According to the two-story creation account in the Old Testament book of Genesis, after creating heaven and earth, the Triadic God created human beings in his own image and likeness (Gn 1:1–2:3; 2:4–2:25). There exists a very extensive literature on the topic of creation narratives (Morgenstern 1920; Tosato 1990:389–409; Wolde 1994). Similarly, within the literature there has been much research surrounding humanity in relation to the image of God (imago Dei) (Berkouwer 1984; Horowitz 1979:175–206; Karaiannis 2018:13–20). This section focuses on a more difficult problem of implanting existing understandings or interpretations of imago Dei into the missio Dei, to ultimately formulate the understanding of human mission as a reflection of God’s mission, or missio hominum, as the expression of the missio Dei. In other words, this section will expand the interpretations of the imago Dei to generate new knowledge about missio hominum as the expression of the missio Dei. Although there are several scholars who have examined multiple interpretations of imago Dei, this article will rely restrictively on the excellent work of Simango (2016), who carefully embraced the imago Dei interpretation first of Philo of Alexandria (20 BCE – 50 CE), along with the interpretations from early Church Fathers like Irenaeus (c. 130 CE – c. 202 CE), Augustine and Thomas Aquinas, to the early theologians like Martin Luther, John Calvin and also a few modern theologians (Simango 2016:172–188).

According to Philo of Alexandria, human beings are not themselves the images of God, but are all created in accordance with the image of God. In other words, a human being is not so much an image but is created in line with or according to the image of God (Simango 2016:173). Irenaeus, on the other hand, described humankind as something of a combination of soul and flesh, formed in the image of God. This likeness relates to the holiness and righteousness of God bestowed by the Holy Spirit on Adam as the cradle of humankind. It is this holiness or righteousness of God that will be corrupted by humankind at the fall (Simango 2016:174). Similarly, Augustine seems to suggest that the image of God is reflected by humankind whenever they do what is good, perfect and acceptable in the eyes of God. In other words, the righteousness of God is mirrored by those who do what is good and acceptable to God (Simango 2016:174–175). In agreement with Irenaeus, Thomas Aquinas speaks of humans’ good morals as the perfect reflection of the image or likeness of God (Simango 2016:175). In agreement with these views, both Martin Luther and John Calvin accept that the righteousness or true holiness of God, which should consequently be reflected by good human ethics, is corrupted when people accept what is bad in the sight of God, as was the case with Adam and Eve who accepted the devil instead of God’s righteousness (Simango 2016:176–178). Accordingly, on the basis of the above interpretations, it can be concluded that the human being is not him or herself an image of God but reflects the virtuous image of God when he or she does what is good and pleasing to God. Therefore, every righteous or virtuous person reflects God’s image, while the unrighteous one contradicts God’s image.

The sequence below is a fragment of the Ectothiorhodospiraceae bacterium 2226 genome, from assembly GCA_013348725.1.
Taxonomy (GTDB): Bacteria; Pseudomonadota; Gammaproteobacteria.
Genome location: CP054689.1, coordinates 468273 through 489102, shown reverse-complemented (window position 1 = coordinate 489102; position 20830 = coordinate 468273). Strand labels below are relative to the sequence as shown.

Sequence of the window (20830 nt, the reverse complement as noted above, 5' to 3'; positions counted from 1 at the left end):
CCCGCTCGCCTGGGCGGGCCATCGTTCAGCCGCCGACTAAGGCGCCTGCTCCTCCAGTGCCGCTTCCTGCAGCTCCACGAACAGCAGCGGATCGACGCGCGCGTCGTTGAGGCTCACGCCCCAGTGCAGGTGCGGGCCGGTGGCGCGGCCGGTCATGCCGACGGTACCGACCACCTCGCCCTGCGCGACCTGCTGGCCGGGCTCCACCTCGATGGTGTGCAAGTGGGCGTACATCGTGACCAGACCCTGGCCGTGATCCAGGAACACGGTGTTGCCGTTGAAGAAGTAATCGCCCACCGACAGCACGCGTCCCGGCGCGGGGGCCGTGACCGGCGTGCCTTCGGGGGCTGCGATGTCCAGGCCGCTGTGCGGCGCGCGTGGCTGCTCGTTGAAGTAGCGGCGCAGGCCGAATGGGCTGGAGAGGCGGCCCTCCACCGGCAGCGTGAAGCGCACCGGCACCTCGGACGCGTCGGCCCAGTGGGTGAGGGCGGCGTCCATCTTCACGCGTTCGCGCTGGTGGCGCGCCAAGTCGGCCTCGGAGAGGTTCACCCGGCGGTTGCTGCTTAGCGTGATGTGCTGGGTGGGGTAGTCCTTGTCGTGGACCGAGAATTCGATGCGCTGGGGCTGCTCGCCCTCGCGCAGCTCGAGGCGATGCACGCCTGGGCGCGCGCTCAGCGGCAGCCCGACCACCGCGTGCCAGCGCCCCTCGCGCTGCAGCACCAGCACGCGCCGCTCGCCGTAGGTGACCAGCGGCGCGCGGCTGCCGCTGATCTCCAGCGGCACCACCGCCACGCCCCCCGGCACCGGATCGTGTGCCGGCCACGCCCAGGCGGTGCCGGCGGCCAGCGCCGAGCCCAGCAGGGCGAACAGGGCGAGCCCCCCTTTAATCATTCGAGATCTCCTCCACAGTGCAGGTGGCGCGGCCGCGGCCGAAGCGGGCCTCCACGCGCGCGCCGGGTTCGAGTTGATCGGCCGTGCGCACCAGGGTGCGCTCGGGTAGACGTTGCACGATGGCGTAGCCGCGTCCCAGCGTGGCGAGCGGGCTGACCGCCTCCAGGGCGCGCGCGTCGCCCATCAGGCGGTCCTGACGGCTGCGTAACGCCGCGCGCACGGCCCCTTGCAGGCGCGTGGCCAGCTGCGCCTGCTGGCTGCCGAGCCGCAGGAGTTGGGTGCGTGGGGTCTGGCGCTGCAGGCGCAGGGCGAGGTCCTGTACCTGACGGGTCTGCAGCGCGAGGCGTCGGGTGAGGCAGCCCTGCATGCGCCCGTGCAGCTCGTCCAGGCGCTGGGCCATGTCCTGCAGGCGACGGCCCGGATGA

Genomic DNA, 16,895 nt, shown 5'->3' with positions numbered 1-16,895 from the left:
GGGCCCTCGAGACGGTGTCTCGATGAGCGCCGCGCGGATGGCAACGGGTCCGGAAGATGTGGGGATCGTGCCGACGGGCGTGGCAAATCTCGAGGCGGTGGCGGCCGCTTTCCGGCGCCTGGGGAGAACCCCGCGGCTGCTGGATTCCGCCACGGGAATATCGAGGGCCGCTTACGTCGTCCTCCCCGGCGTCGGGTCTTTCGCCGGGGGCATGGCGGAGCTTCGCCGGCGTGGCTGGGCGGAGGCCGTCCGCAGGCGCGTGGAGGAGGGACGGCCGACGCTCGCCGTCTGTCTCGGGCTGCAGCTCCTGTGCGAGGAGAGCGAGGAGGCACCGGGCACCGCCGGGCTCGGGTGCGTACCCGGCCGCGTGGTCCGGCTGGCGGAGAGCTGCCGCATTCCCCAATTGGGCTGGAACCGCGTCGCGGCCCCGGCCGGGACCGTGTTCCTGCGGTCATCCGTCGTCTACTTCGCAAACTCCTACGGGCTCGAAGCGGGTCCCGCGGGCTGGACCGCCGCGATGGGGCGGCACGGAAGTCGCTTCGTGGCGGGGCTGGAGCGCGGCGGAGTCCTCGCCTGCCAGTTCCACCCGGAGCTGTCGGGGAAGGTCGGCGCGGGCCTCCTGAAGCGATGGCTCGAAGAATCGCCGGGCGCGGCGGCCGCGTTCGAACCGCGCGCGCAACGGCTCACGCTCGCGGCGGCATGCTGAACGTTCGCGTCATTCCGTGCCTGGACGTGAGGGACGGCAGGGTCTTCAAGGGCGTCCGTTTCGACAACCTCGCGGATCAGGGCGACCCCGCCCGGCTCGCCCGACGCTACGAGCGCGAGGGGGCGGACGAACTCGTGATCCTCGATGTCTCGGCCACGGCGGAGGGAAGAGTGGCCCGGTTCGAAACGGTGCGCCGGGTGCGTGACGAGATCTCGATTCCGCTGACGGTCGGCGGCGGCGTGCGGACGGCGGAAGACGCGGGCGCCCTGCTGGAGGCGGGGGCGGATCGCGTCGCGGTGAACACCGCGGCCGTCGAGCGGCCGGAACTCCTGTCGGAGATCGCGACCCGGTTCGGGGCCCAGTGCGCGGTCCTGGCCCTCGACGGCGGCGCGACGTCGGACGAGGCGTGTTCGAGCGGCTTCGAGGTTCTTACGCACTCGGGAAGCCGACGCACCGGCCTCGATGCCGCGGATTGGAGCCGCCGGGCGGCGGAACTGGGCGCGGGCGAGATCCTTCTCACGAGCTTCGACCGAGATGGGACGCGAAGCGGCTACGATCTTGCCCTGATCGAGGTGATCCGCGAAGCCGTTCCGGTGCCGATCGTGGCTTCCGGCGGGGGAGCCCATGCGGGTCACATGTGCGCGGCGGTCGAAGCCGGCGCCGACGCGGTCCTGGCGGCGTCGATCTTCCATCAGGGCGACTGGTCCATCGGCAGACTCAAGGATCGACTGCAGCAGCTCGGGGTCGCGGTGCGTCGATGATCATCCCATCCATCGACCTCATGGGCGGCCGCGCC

Charisma of Noah in missio Dei

The creation account as contained in Genesis 1:27–28 seems to have reached its climax in verse 31, but abruptly reverses in Genesis 6, where God observes humans as wicked with a continuing tendency toward evil, or as Lee (2016) puts it so well, the situation is an ‘outburst of evil and disorder’ prompting total destruction (Lee 2016:301). In fact, violence and corruption were the order of the day, and such a reality grieved God so much that he regretted that he had created humans in the first place (Gn 6:6). Because there are doubts that this story ever happened (Collins 2018:52–57; Rappaport 1978:4–6), most scholars (reasonably) believe it to be a mere metaphor that can be used to relate human efforts with God and his creation (Kempe 2003:157; Kotze 2005:149–164; Spero 1999:13–17), wherein God considers wiping people off the face of the Earth with floods in order to uproot or eliminate such wickedness from his sight (Gn 6:5–14).